What’s your most Awkward Situation? Tell us in the comments below or tweet us using hashtag #awkward before the end of today to win one of 20 copies of Danny Wallace’s new book, More Awkward Situations for Men.
Archive for the ‘Competitions’ Category
We have 24 pairs of tickets to give away for a double-bill event at the iTunes festival on Sunday 18th July, from 6pm. Discover Confidence in a Minute with iTunes bestselling author, TV presenter and NLP master practitioner Tony Wrighton. Tony will share several easy techniques, all of which can be done in under a minute, which can help you to instantly feel more confident and set you on the track to achieving what you want. As Tony puts it, he’s not a ‘sharp-suited guru’ - he’s very down to earth and his aim is to empower people with the techniques to gain confidence quickly, with incredible results! One of the intriguing things about the book is how the techniques Tony has developed harness the technology we surround ourselves with – your PC, email, blackberry, iphone, mobile etc…
So if you feel more anxious than assertive, come along to an audience with Tony Wrighton then take your newly empowered self to an event with Stephen Fry. Sound like a good deal?!
To enter the competition, email email@example.com with Tony Wrighton Tickets in the subject line, plus their address and contact number in the email. If you have won, someone will be in touch with you next Thursday.
Terms and conditions are below. (more…)
Thursday 1st July saw the launch of head teacher and behavioural expert Charlie Taylor’s second book, Divas & Door Slammers. The balmy Kensington garden was full of enthusiastic friends and relatives debating how we can make (and maintain) better relationships with the teenagers in our lives.
Charlie Taylor’s approach to teenagers is unique. While they crave independence, Charlie points out that teenagers actually need to know that there are times when it’s ok to be children. This doesn’t mean we need to keep them under curfew, but it’s important to give them the support and boundaries they need to feel secure and to develop confidently. Divas & Door Slammers explains how teenagers’ lives are ruled by FOMO – Fear Of Missing Out – and how you can communicate more effectively with your teen by remembering the ‘three Ts’: Tone, Timing and Text. Charlie is a great advocate of praise; we should be aiming for around 6 moments of praise to every moment of criticism.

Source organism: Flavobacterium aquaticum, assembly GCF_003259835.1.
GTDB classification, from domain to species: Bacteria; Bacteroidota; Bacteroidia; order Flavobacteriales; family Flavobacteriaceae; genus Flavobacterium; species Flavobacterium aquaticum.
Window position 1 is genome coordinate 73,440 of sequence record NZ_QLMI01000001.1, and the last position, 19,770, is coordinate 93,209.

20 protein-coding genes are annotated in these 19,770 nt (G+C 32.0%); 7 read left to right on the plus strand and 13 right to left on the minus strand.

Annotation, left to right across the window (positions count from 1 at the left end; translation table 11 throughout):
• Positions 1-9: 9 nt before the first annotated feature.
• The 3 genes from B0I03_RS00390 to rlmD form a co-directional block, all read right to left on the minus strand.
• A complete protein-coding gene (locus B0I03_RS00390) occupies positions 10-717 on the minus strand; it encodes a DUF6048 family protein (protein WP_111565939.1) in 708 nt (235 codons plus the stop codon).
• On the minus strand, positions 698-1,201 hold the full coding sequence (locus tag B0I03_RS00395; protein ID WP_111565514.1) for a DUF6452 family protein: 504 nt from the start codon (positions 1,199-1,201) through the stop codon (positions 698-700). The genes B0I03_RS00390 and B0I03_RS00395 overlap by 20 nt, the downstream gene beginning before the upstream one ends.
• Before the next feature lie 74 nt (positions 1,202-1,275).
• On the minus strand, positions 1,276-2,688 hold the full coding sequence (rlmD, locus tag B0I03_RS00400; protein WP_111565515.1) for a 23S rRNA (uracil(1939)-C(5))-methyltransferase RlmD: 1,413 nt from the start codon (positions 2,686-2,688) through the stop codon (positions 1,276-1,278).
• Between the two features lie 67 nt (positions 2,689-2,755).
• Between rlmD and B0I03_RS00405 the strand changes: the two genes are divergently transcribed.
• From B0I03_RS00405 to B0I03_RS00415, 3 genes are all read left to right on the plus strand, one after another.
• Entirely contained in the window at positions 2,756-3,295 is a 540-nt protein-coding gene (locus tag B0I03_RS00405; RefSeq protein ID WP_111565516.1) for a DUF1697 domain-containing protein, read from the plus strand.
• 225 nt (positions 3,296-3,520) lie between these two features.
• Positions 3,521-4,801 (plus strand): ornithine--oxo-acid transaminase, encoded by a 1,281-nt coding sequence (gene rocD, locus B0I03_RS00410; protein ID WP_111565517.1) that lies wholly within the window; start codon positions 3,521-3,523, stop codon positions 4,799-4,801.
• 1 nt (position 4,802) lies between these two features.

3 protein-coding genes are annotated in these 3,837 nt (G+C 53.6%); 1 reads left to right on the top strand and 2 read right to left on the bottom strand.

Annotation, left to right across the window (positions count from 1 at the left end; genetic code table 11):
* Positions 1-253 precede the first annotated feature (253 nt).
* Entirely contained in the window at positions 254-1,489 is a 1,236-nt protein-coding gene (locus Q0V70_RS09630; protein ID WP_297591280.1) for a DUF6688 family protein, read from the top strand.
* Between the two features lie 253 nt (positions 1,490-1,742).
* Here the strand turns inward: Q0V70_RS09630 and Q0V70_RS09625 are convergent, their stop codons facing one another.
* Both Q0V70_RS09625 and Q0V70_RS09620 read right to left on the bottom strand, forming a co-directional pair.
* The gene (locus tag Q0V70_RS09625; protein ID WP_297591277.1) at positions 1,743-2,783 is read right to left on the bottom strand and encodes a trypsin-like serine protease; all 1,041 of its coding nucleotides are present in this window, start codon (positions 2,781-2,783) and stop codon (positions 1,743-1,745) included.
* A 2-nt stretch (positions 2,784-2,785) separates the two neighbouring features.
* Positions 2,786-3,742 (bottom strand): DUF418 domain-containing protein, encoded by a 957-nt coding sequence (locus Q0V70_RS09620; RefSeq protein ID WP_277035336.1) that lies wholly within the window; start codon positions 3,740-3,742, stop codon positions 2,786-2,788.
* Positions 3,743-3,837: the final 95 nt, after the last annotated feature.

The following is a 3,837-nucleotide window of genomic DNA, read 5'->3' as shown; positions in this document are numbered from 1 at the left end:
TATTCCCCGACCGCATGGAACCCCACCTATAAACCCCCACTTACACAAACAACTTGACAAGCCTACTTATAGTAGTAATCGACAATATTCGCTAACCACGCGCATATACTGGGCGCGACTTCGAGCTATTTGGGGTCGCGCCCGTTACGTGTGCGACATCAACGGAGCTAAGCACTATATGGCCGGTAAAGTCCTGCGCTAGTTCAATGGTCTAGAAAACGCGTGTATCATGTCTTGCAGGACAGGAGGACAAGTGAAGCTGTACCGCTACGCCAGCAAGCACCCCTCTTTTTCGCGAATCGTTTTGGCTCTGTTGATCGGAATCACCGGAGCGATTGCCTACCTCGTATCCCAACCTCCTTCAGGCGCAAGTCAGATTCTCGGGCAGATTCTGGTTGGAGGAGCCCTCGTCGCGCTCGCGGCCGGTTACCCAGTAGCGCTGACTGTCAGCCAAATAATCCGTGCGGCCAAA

Having worked in inner city comprehensives and specialised in working with children with behavioural difficulties, Charlie has lots of sound advice for parents, families, or anyone else who has a tricky teenager in their lives. If you’d like a free copy of Charlie’s book, please email: firstname.lastname@example.org. The first 20 people to e-mail in with their name and address will get a copy (and don’t worry - you won’t be signed up to any future marketing lists).
Find out more about Divas & Door Slammers
Jenny - Publicity Officer
The World Cup kicks off this weekend and since the 1974 tournament our BBC commentary has been delivered, for the most part, by the iconic John Motson. Having commentated on 6 World Cup finals and countless group games, no one is better placed to share some of the best, and worst, moments of World Cup history. And to celebrate the publication of his autobiography, Motty, in paperback we have 5 signed copies to give away.
What are you favourite World Cup memories?
Paolo Rossi’s hat-trick against Brazil in 1982 – without doubt this second-round group game between Brazil and Italy is one of the finest I have ever seen. Returning after a suspension for match-fixing allegations, Rossi had made an inauspicious start to the tournament. The game was played in the compact Sarria Stadium, now a car park, but it was then home to Espagnol. Had it been in the vast Nou Camp across the city, I don’t think the drama and intimacy of the occasion would have left quite such a legacy. As I took my seat in the stadium next to Bobby Charlton, who was my co-commentator, our BBC colleague John Rowlinson bounded up the steps. ‘The Italian journalists are all saying this could be Rossi’s renaissance,’ he said. Was it not!